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Pieces of Eight

Sauls with camper
Jacque Sauls, right, a therapeutic recreation specialist with the Department of Pediatrics’ hematology/oncology section, chats with camper Quentin Hines of Plymouth. As director of Rainbow Services for the Brody School of Medicine, Sauls organizes camps for children with sickle-cell disease, cancer, hemophilia and other blood diseases. (Photo by Cliff Hollis)

Camper jumps into pond with rope swing.
Camper Kelina Hardesty of New Bern, who lost a leg to bone cancer, enjoys jumping from the rope swing into the Camp Rainbow pool. (Photo by Cliff Hollis)

ECU-Sponsored Camps Let Kids Be Kids

By Jeannine M. Hutson

ARAPAHOE—For the 77 children who attended Camp Rainbow and Hope in June, it’s a much anticipated week at Camp Don-Lee. They look forward to sailing, swimming and just being kids on the banks of the Neuse River. Their common bond is cancer, hemophilia or sickle cell disease and a longing to have some fun.

One evening around a campfire, a counselor asked campers why they come to camp. “One child said, ‘I come because everybody plays with me and nobody calls me names here,’” said Jacque Sauls, director of Rainbow Services at the Brody School of Medicine. “The children get to play and have fun like any other child at summer camp.”

For 21 years, Camp Rainbow has hosted children aged 5 to 18 diagnosed with cancer, hemophilia and other blood disorders.

Camp Hope is for children with sickle cell disease, an inherited disorder affecting the ability of red blood cells to carry oxygen, causing these children to have painful events, tire more easily and be susceptible to infection. That camp started in 1991.

In previous years, the two camps have had separate weeks at Camp Don-Lee, but funding shortages have forced Sauls to combine the two camps into one week.

“We used to have 100 kids for two weeks; this year, it was one week with a total of 77 children,” Sauls said. “It’s a huge cut in what we’ve been able to do. We would love to go back to two camps and more campers. It’s sad when you have to tell chronically ill children they can’t attend camp because you are full.”

Donations cover camp costs for patients of the division of hemology and oncology at the Brody School of Medicine; camp scholarships cost $550 per patient for the week.

Both camps have a pharmacy and nursing station. At least one pediatric oncologist-hemologist is always present, along with a nurse to administer chemotherapy, draw blood samples and provide daily medical care. ECU medical students and residents volunteer as camp counselors.

Each morning, Jennifer Medlin, an ECU nurse specialist in pediatric hematology/oncology, organized campers’ medications in Ziploc sandwich bags for daily dispensing.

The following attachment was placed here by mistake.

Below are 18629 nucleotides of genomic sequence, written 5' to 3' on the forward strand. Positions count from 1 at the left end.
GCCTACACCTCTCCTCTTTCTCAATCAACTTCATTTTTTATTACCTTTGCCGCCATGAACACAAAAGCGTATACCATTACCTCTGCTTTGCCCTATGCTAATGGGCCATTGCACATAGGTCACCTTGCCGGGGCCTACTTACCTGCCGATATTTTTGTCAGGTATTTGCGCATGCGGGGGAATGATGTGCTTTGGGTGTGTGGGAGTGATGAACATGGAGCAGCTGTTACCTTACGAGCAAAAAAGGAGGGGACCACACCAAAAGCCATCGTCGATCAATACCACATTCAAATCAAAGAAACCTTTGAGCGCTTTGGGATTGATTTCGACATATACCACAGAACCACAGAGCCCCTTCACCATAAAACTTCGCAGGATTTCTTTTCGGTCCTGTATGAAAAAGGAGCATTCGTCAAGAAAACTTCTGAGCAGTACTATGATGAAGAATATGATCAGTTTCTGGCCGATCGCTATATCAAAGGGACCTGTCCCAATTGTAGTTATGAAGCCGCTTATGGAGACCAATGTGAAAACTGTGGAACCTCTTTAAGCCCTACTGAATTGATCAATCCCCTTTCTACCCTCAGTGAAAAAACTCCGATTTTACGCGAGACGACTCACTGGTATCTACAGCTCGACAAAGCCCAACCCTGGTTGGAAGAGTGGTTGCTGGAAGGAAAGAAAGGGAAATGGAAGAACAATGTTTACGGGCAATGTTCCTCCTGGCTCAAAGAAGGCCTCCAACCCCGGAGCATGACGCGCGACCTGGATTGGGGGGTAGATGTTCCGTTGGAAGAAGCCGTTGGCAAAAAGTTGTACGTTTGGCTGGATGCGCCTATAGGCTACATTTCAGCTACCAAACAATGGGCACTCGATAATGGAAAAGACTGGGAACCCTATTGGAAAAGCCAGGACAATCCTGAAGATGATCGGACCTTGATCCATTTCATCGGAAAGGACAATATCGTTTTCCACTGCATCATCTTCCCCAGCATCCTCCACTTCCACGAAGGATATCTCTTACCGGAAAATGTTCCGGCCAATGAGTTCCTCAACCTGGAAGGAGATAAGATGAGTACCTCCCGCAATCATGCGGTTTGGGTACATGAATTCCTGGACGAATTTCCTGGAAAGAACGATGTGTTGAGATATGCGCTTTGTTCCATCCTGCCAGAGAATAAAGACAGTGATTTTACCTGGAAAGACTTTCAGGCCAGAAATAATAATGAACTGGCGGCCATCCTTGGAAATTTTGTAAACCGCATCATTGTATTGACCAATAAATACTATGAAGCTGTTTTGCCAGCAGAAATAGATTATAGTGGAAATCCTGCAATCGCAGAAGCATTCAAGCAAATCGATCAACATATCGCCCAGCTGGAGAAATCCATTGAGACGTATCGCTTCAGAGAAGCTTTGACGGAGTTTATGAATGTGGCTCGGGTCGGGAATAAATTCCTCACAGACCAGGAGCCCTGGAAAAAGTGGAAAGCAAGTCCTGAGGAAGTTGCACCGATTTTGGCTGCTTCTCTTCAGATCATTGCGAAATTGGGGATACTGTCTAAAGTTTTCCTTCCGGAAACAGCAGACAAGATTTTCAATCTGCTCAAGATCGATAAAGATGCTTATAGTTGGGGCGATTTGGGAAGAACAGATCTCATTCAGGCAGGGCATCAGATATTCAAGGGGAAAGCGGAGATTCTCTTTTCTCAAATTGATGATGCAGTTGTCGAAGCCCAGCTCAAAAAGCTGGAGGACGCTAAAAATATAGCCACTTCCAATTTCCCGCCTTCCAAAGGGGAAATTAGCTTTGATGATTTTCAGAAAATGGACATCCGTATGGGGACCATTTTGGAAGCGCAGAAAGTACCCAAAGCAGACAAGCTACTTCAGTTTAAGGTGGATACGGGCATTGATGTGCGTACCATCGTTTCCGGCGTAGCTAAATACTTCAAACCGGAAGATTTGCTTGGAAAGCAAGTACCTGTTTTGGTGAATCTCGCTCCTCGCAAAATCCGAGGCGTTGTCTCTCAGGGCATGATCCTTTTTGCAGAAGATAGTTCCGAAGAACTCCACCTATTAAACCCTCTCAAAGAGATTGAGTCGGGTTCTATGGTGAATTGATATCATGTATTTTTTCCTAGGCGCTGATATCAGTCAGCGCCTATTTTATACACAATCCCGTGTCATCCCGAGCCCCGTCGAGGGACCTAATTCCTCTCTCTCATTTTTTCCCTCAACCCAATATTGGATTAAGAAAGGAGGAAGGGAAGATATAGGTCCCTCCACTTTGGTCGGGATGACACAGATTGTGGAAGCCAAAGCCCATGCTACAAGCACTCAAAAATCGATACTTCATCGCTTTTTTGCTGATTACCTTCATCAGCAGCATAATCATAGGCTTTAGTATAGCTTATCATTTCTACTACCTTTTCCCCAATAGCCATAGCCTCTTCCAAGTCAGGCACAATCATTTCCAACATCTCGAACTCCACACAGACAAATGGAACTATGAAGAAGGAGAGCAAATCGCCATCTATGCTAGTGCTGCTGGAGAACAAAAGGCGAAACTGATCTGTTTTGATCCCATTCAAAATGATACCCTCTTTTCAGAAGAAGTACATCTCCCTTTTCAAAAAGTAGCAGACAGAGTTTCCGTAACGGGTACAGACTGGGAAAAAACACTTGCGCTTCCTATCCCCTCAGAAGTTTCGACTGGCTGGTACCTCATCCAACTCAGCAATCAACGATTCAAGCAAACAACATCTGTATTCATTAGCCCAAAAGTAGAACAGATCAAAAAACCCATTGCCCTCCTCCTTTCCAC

“It’s a good time down here,” Medlin said. “We are able to build a fun relationship and that helps you when you’re back in clinic.”

During camp, all sickle cell, hemophilia and cancer patients received their routine medications along with three oncology patients who received chemotherapy. One camper had to leave camp early because she was running a high fever.

Sauls said that incident shows why it’s important to have a physician and nurses at camp. “We have to monitor the children closely because they might not complain since they probably don’t want to go home or miss out on activities,” she said.

In addition, both camps provide support sessions to talk about cancer, sickle cell disease and hemophilia as well as strategies for staying healthy.

This year, campers came from 20 eastern North Carolina counties.

Jordan Evans of Grifton and Jeremy Newsome of Pikeville have been coming to Camp Rainbow for eight and seven years, respectively.

“It’s fun and everybody is the same as you, the same situation,” said Jordan, 17, who was diagnosed with leukemia at 9 and again at 11. “And it’s fun to see the nurses and doctors not in the hospital or clinic. Dr. (Charles) Daeschner is not in his doctor’s coat. It has helped a lot through the years to see them as a person, not just their job.”

Jordan and Jeremy, 18, met while receiving treatments for leukemia, developing an instant bond, they said. Now, the two see themselves becoming counselors instead of campers.

As they talked, children were laughing as they jumped off the high dive into the chlorinated pond that serves as the camp’s pool.

One of the campers, Kelina Hardesty of New Bern, made several jumps off the rope swing into the water. “She is one of the most amazing children I know,” Sauls said of Kelina, a 10-year-old who had her left leg amputated below the knee because of bone cancer two years ago and is a former CMN poster child. “She just jumps in the pool or hops into a canoe. I’ve never heard her complain. She just takes her leg off when she’s in the water.”

While at camp, Medlin and Kelina even had to “operate” on her prosthetic leg to clean out some sand that had worked its way in. After a thorough cleaning, Kelina was back with her fellow campers.

“Seeing their faces and hearing them laughing and having fun makes it all worthwhile,” Sauls said.

The camps are sponsored by the Department of Pediatrics at the Brody School of Medicine and supported by funds from the Children’s Miracle Network, the ECU Medical Foundation and others. To donate toward next year’s camps through Rainbow Services, a non-profit program of the ECU Medical Foundation, contact Sauls at 744-4102.

This page originally appeared in the July 15, 2005 issue of Pieces of Eight. Complete issue is archived at http://www.ecu.edu/news/poe/archives.cfm.